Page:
Empire of the Summer Moon
The remarkable life of Quanah Parker – half Commanche, half white – provides a backdrop for astounding tales of hardscrabble and bloody life on the Texas frontier.
To appreciate that Quanah Parker, the son of a captured white woman and a Comanche chief, lived an extraordinary, almost surreal life, consider this: He was a brilliant and vengeful warrior, a war chief at 21 who was responsible for the deaths of hundreds of white Americans, and who, in his second act, became a cattle rancher and school board chairman, acted in a movie, and palled around with President Teddy Roosevelt, who invited Parker to his 1905 Inauguration.Skip to next paragraph
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It would be hard to make such a tale tired or uninteresting, and in his first book S.C. Gwynne, formerly an editor with Time and Texas Monthly magazines, doesn’t. Empire of the Summer Moon: Quanah Parker and the Rise and Fall of the Comanches, the Most Powerful Indian Tribe in American History gives a blow-by-blow account of the hardscrabble and bloody life on the Texas frontier in the middle decades of the 19th century. Atrocities were as common as blue northers, and lives on both sides of the great divide ended or were disrupted in the most horrific ways. Parker and his white mother, Cynthia Ann Parker, were prime examples.
Parker’’s maternal relatives were homesteading way out on the Texas frontier in 1836, south of modern Dallas, lured there by generous land grants offered by the Mexican government. Even though they had built a fort and were armed, it required courage and optimism to pursue such a lifestyle. Indian raids were common in central Texas, and the Parkers had no backup: no neighbors, no town, no cavalry. To flee the attack that transformed Cynthia Ann into a Comanche, brutally killed five Parkers, and took five more captive, survivors walked 65 miles to Houston and safety.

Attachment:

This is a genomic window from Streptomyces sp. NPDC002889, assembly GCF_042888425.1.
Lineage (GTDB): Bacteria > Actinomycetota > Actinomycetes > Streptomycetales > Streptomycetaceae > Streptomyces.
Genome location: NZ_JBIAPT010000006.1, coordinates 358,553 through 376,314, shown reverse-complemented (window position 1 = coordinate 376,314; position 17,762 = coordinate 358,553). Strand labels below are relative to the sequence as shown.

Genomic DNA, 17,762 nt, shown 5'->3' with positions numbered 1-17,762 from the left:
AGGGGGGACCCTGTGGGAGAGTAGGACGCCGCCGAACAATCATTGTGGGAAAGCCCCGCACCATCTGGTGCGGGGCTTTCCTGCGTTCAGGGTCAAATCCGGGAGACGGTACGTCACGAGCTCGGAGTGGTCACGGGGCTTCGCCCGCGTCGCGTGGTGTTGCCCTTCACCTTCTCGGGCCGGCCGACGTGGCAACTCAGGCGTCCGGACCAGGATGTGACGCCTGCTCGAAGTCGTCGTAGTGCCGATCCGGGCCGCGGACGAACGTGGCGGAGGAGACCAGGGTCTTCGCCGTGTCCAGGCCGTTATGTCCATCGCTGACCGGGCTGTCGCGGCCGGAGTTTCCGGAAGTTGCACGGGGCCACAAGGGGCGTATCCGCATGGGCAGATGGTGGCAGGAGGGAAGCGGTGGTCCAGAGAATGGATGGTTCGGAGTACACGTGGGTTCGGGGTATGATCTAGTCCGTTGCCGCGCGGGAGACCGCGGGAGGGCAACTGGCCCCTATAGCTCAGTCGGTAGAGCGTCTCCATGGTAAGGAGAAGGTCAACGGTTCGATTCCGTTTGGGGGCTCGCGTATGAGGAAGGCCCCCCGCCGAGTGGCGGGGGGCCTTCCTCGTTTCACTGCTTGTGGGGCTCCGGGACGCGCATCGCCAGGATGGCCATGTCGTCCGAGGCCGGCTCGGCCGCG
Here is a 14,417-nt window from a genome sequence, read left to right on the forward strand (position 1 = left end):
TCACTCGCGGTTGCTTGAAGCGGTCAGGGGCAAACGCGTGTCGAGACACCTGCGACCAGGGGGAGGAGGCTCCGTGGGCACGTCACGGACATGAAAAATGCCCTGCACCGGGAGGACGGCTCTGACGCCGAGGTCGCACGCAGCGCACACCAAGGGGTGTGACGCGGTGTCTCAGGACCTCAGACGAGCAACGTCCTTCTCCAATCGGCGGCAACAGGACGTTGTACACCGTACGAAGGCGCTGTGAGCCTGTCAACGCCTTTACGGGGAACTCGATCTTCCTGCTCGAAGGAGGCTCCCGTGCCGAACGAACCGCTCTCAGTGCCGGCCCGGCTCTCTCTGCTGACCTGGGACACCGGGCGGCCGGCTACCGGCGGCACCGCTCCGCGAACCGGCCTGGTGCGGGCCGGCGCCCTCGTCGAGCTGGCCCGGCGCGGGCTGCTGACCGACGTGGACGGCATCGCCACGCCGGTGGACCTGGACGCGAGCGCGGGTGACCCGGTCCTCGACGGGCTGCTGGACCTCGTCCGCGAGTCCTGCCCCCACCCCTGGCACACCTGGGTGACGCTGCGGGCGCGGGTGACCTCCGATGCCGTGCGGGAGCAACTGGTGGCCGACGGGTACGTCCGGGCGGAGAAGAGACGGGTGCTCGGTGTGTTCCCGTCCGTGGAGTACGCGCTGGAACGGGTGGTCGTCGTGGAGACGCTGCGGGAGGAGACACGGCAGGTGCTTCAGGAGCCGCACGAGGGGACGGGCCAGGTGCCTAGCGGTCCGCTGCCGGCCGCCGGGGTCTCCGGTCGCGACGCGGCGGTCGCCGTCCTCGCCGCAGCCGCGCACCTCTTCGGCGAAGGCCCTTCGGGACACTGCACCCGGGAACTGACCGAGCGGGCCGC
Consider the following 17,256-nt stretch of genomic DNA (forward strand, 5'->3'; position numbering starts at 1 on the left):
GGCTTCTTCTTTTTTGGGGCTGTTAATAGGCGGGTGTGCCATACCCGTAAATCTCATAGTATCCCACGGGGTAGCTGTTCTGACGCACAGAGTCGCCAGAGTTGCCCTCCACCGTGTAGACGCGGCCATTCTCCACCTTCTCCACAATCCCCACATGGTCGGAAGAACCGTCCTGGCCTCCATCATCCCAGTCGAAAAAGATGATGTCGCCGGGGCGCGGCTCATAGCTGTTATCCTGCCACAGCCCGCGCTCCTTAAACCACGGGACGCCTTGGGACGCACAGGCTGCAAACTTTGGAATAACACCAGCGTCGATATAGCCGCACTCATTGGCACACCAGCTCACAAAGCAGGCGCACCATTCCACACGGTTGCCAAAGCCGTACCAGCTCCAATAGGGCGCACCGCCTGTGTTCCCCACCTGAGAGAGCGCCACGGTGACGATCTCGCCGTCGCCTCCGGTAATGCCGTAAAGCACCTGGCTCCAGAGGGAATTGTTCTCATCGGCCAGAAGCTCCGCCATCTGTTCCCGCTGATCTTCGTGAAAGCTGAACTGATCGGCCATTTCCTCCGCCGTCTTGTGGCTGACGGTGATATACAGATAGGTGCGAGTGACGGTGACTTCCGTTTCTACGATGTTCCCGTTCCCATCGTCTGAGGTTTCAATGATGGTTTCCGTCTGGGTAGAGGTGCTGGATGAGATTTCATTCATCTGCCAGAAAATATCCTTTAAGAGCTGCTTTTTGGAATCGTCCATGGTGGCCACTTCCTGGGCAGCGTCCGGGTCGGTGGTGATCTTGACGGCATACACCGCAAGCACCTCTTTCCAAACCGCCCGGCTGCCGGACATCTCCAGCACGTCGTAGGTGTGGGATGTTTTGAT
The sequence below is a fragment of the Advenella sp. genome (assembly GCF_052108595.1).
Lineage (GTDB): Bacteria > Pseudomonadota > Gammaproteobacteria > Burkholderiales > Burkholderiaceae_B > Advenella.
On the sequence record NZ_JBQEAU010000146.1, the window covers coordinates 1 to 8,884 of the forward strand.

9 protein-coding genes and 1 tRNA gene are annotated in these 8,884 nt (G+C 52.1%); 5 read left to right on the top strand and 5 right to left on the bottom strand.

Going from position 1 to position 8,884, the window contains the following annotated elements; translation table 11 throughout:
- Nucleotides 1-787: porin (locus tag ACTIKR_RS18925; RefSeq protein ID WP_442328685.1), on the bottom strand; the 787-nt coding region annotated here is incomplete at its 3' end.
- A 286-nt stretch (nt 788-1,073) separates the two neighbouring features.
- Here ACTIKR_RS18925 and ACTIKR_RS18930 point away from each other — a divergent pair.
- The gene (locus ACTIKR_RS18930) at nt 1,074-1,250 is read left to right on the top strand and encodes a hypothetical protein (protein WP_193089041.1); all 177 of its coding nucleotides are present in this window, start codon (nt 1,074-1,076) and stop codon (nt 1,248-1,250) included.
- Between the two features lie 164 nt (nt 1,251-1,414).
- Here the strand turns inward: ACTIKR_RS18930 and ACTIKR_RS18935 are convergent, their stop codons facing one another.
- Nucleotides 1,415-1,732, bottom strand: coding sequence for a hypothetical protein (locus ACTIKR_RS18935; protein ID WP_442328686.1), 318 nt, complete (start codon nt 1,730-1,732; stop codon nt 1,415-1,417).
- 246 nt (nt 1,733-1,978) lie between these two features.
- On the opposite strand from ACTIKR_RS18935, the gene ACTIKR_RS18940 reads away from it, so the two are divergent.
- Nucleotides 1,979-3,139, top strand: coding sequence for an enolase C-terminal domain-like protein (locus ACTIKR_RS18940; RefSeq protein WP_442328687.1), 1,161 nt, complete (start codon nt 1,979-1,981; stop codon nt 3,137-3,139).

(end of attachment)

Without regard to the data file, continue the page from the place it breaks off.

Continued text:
Cynthia Ann was 9 years old when she was taken, having witnessed the gruesome slaughter of her kin and subsequent abuse of fellow captives by the not-so-noble raiding party. She would resurface 10 years later when a Texas peace delegation spotted her, blue-eyed and light-haired, in a Comanche village, covered in gore from skinning buffalo. She could no longer speak English and wanted to stay right where she was. She was bilingual, however, speaking Spanish and Comanche.
Two years later she would give birth to the first of her three children, Quanah. Not only would he rise to prominence, he would do so for a tribe that put the biggest dent of all in Manifest Destiny, according to Gwynne: “No tribe in the history of the Spanish, French, Mexican, Texan and American occupation of this land had ever caused so much havoc and death. None was even a close second.”